Encyclopedic knowledge

24th May 1996 at 01:00
In the first of an occasional column about your best and worst experiences with information technology, Chris Abbott talks to Carole Gillespie

The Grolier Encyclopedia was the first CD-Rom that Carole Gillespie used in any depth and it is still her all-time favourite. "I first used it six or seven years ago, but it's still the hook that gets teachers involved," she says.

Carole is development manager at the Scottish Council for Educational Technology (SCET) and spends most of her time in direct contact with teachers.

"I do a lot of training," she says. "At the moment I'm preparing a course for Her Majesty's Inspectorate and then I'm going to the Shetlands. I use Grolier all the time and we've added it to our catalogue."

Asked just why she still rates the title so highly, Carole gives one example. "The video extracts are superb; I always use the one of the Hindenburg airship bursting into flames. When teachers see that and hear the commentator breaking down in distress, it's so immediate, so moving, that they are immediately impressed."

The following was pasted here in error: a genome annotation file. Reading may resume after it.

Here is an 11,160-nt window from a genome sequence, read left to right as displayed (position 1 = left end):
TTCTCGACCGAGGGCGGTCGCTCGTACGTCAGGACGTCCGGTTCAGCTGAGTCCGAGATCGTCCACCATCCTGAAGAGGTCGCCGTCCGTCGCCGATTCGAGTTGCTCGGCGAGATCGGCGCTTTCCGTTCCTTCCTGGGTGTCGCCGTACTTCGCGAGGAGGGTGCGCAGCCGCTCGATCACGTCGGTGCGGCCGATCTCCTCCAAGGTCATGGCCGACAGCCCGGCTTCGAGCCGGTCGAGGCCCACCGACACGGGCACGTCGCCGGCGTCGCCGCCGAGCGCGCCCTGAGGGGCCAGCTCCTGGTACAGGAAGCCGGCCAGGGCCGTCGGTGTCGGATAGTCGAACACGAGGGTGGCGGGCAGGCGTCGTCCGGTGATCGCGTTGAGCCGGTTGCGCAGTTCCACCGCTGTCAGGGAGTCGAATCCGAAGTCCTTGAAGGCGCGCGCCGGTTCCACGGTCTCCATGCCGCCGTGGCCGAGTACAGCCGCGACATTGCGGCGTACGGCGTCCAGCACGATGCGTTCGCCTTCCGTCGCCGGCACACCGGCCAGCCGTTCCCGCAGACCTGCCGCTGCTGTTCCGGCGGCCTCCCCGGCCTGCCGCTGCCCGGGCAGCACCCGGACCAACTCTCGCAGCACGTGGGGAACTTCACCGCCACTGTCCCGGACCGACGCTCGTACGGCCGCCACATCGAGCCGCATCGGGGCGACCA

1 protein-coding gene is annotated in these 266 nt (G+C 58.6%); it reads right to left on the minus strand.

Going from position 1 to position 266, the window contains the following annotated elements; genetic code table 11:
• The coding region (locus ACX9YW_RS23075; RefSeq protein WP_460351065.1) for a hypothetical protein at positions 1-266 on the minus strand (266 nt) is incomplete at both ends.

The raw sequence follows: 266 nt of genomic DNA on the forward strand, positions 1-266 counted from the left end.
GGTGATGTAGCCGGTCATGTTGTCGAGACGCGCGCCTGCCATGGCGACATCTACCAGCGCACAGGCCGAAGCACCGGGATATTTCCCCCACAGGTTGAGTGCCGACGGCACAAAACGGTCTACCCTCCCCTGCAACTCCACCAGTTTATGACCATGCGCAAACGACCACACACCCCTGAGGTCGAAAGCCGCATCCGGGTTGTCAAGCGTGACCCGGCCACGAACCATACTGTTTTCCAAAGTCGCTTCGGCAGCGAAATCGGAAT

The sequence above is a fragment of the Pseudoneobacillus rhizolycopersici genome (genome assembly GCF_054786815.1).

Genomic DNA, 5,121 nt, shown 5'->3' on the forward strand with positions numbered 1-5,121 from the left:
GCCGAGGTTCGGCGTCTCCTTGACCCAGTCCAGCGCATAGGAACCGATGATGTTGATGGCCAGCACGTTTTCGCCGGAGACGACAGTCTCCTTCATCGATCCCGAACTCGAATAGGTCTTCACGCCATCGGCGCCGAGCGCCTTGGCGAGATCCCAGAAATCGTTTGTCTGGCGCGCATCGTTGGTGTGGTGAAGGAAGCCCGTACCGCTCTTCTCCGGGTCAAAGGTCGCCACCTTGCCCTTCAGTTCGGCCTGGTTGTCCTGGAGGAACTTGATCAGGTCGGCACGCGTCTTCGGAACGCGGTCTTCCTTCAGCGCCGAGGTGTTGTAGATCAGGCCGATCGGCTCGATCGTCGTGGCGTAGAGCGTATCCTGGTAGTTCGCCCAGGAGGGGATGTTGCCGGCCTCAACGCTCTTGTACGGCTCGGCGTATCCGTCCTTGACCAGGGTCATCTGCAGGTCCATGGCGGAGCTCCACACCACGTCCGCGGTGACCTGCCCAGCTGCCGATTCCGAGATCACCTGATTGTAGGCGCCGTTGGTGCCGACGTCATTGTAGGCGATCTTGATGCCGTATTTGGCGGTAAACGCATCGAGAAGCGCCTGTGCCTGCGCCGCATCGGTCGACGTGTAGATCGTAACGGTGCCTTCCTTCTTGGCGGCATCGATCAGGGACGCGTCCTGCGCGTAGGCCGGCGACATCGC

Of course, the program has changed over the years that Carole has been using it. "When I first used it I was working in technical and vocational education (TVEI) and it cost a fortune. It's come a long way since then." The problems haven't changed much though. "Teachers always go blank for a few seconds when they are first presented with it but they soon find their way in."

There are always some people who will never be convinced. "We had one teacher in Strathclyde who typed his own name in and then rejected the program because it didn't come up with anything!"

Another aspect of Grolier that impresses Carole is the way in which you navigate through the program. "You always know where you are; with other titles you get confused about that. It was the first title you could get teachers to use across the curriculum."

On the down side, there is one area which Carole would like to see improved: "The reading age required is sometimes a bit high - you wouldn't just throw the kids into the deep end."

Any suggestion that the title might have been superseded by more recent CD-Roms is firmly rebuffed. "Handling information is still a skill we need; it's not about learning facts but knowing how to find them - and Grolier makes that easier."

The Grolier Encyclopedia is available from SCET (tel: 0141 337 5016) and many other distributors for the Mac or PC at around Pounds 59.99 * If you have a favourite computer program or information technology item - or one you absolutely hate - contact Chris Abbott on c.abbott@kcl.ac.uk

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